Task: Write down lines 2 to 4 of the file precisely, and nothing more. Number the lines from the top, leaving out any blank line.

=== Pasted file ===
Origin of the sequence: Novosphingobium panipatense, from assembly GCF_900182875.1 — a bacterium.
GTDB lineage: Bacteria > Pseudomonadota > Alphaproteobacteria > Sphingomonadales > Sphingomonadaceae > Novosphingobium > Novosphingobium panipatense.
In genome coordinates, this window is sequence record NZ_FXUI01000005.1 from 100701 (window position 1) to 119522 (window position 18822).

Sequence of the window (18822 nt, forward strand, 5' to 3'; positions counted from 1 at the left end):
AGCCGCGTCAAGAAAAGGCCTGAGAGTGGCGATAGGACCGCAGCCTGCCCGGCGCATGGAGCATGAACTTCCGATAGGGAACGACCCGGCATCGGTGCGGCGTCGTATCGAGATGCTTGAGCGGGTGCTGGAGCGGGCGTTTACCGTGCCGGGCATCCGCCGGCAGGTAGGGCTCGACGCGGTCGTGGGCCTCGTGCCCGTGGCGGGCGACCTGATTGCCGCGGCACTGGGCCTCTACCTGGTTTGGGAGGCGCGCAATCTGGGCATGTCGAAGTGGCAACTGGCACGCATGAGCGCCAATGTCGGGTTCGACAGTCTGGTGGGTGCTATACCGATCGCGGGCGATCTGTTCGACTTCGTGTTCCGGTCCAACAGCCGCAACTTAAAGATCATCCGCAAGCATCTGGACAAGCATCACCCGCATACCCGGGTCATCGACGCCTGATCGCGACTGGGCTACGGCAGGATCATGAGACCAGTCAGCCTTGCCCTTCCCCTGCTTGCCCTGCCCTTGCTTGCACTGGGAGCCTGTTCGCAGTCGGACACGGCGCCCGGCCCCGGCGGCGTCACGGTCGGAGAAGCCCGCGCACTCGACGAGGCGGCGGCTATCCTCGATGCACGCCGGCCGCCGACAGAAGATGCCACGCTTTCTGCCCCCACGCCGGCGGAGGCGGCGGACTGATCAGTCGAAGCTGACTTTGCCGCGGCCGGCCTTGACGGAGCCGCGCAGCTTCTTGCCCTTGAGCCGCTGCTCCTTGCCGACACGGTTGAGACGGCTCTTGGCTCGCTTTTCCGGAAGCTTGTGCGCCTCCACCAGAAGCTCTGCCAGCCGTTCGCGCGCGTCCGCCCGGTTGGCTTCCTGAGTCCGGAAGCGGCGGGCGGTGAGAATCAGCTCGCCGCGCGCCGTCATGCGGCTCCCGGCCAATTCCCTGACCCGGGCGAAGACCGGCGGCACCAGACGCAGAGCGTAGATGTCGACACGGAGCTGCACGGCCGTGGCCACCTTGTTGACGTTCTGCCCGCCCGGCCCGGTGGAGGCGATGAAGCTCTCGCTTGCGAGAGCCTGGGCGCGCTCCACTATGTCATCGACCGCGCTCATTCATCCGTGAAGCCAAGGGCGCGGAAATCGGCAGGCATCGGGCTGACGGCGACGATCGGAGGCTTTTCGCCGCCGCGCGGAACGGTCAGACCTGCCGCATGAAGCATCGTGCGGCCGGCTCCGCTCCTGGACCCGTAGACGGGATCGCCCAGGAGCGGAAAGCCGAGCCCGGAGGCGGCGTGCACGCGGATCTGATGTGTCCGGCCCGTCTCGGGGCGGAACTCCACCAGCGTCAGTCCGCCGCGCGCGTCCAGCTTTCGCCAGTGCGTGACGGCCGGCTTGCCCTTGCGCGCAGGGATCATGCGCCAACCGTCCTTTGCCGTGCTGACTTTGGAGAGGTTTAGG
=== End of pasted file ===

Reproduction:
GTDB lineage: Bacteria > Pseudomonadota > Alphaproteobacteria > Sphingomonadales > Sphingomonadaceae > Novosphingobium > Novosphingobium panipatense.
In genome coordinates, this window is sequence record NZ_FXUI01000005.1 from 100701 (window position 1) to 119522 (window position 18822).

Sequence of the window (18822 nt, forward strand, 5' to 3'; positions counted from 1 at the left end):